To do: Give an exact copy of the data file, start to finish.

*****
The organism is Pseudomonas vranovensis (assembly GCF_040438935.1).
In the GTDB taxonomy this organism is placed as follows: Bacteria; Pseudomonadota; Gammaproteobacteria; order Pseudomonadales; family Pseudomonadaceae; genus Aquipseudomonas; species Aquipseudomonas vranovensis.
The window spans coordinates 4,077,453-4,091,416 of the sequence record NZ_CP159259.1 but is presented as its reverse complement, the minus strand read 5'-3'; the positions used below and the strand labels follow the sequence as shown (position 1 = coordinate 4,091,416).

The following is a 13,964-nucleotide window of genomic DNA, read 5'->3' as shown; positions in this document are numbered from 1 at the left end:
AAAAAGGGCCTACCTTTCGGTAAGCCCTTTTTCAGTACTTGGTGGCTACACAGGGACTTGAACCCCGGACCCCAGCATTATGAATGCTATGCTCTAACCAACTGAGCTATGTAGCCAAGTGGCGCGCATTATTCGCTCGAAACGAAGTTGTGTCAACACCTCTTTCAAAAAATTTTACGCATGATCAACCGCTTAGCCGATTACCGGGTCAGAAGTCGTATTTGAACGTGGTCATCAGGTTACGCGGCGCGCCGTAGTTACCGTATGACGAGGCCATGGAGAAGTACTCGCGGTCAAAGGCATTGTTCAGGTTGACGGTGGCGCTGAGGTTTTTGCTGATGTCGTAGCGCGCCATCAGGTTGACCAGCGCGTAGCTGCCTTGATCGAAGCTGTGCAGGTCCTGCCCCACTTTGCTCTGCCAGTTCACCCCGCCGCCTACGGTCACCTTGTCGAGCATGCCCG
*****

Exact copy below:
The organism is Pseudomonas vranovensis (assembly GCF_040438935.1).
In the GTDB taxonomy this organism is placed as follows: Bacteria; Pseudomonadota; Gammaproteobacteria; order Pseudomonadales; family Pseudomonadaceae; genus Aquipseudomonas; species Aquipseudomonas vranovensis.
The window spans coordinates 4,077,453-4,091,416 of the sequence record NZ_CP159259.1 but is presented as its reverse complement, the minus strand read 5'-3'; the positions used below and the strand labels follow the sequence as shown (position 1 = coordinate 4,091,416).

The following is a 13,964-nucleotide window of genomic DNA, read 5'->3' as shown; positions in this document are numbered from 1 at the left end:
AAAAAGGGCCTACCTTTCGGTAAGCCCTTTTTCAGTACTTGGTGGCTACACAGGGACTTGAACCCCGGACCCCAGCATTATGAATGCTATGCTCTAACCAACTGAGCTATGTAGCCAAGTGGCGCGCATTATTCGCTCGAAACGAAGTTGTGTCAACACCTCTTTCAAAAAATTTTACGCATGATCAACCGCTTAGCCGATTACCGGGTCAGAAGTCGTATTTGAACGTGGTCATCAGGTTACGCGGCGCGCCGTAGTTACCGTATGACGAGGCCATGGAGAAGTACTCGCGGTCAAAGGCATTGTTCAGGTTGACGGTGGCGCTGAGGTTTTTGCTGATGTCGTAGCGCGCCATCAGGTTGACCAGCGCGTAGCTGCCTTGATCGAAGCTGTGCAGGTCCTGCCCCACTTTGCTCTGCCAGTTCACCCCGCCGCCTACGGTCACCTTGTCGAGCATGCCCG